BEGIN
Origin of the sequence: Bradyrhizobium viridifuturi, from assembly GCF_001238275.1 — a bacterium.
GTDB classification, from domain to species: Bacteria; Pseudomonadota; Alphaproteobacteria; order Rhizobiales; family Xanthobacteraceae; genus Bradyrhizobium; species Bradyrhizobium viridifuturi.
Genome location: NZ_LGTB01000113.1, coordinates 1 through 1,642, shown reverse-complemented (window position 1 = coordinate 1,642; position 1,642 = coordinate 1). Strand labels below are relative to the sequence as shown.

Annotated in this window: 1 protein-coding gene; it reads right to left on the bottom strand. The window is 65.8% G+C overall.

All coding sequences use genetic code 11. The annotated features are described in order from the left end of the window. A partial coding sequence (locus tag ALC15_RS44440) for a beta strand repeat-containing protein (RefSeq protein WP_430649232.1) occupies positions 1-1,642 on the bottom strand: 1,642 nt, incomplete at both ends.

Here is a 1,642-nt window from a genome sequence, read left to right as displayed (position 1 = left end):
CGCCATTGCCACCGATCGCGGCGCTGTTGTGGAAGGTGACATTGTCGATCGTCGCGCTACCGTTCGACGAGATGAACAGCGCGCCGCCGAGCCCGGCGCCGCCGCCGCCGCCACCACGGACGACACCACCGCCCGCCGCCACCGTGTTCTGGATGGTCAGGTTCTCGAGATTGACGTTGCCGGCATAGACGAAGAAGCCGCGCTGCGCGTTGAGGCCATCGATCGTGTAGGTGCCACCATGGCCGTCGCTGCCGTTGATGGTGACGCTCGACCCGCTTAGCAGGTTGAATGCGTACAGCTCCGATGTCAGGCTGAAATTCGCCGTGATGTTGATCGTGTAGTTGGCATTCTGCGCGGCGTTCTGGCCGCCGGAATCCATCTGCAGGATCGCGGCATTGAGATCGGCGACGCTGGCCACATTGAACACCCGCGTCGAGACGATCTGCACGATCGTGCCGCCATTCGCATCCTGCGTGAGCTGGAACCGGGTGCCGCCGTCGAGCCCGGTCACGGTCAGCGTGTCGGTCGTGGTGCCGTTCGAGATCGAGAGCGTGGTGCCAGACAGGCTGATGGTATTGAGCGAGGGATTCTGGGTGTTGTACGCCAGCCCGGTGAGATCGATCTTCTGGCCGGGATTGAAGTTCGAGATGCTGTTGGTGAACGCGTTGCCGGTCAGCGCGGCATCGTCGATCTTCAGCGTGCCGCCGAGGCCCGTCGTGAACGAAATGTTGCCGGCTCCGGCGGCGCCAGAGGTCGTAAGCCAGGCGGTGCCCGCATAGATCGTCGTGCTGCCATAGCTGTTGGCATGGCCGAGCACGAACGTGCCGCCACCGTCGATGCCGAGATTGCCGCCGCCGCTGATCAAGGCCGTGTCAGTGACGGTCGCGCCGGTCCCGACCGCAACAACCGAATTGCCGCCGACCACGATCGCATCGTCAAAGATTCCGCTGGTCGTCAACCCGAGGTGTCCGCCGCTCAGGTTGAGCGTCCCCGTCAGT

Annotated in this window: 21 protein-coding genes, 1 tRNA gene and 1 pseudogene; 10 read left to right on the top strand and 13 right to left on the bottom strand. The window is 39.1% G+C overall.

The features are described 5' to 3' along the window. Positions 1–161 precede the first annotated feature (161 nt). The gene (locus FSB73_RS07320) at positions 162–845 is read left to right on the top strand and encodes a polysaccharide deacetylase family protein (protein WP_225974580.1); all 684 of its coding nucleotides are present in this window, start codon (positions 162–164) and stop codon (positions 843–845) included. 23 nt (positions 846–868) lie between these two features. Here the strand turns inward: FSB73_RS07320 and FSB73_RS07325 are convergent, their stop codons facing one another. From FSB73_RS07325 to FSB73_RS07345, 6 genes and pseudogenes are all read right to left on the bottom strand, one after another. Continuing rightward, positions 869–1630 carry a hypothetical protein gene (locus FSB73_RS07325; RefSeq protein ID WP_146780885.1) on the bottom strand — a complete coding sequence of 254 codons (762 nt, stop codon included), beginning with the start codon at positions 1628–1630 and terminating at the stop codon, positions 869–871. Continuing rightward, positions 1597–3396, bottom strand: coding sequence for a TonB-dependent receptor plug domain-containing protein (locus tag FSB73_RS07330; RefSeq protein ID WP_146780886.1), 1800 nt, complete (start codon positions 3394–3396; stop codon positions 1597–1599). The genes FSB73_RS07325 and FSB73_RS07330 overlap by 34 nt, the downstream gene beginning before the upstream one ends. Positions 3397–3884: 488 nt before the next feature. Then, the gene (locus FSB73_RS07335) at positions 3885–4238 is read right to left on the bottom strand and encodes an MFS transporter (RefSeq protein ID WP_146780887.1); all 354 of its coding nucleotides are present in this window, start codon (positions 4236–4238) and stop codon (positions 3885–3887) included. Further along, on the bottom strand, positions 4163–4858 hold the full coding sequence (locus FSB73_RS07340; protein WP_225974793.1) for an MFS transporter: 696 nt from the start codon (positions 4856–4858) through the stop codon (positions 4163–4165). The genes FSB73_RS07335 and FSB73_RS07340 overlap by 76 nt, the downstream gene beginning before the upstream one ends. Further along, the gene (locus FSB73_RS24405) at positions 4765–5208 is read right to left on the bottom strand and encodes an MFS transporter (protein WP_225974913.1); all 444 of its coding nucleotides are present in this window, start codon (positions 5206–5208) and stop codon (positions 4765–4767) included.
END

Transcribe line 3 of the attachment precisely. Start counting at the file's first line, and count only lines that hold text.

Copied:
Genome location: NZ_LGTB01000113.1, coordinates 1 through 1,642, shown reverse-complemented (window position 1 = coordinate 1,642; position 1,642 = coordinate 1). Strand labels below are relative to the sequence as shown.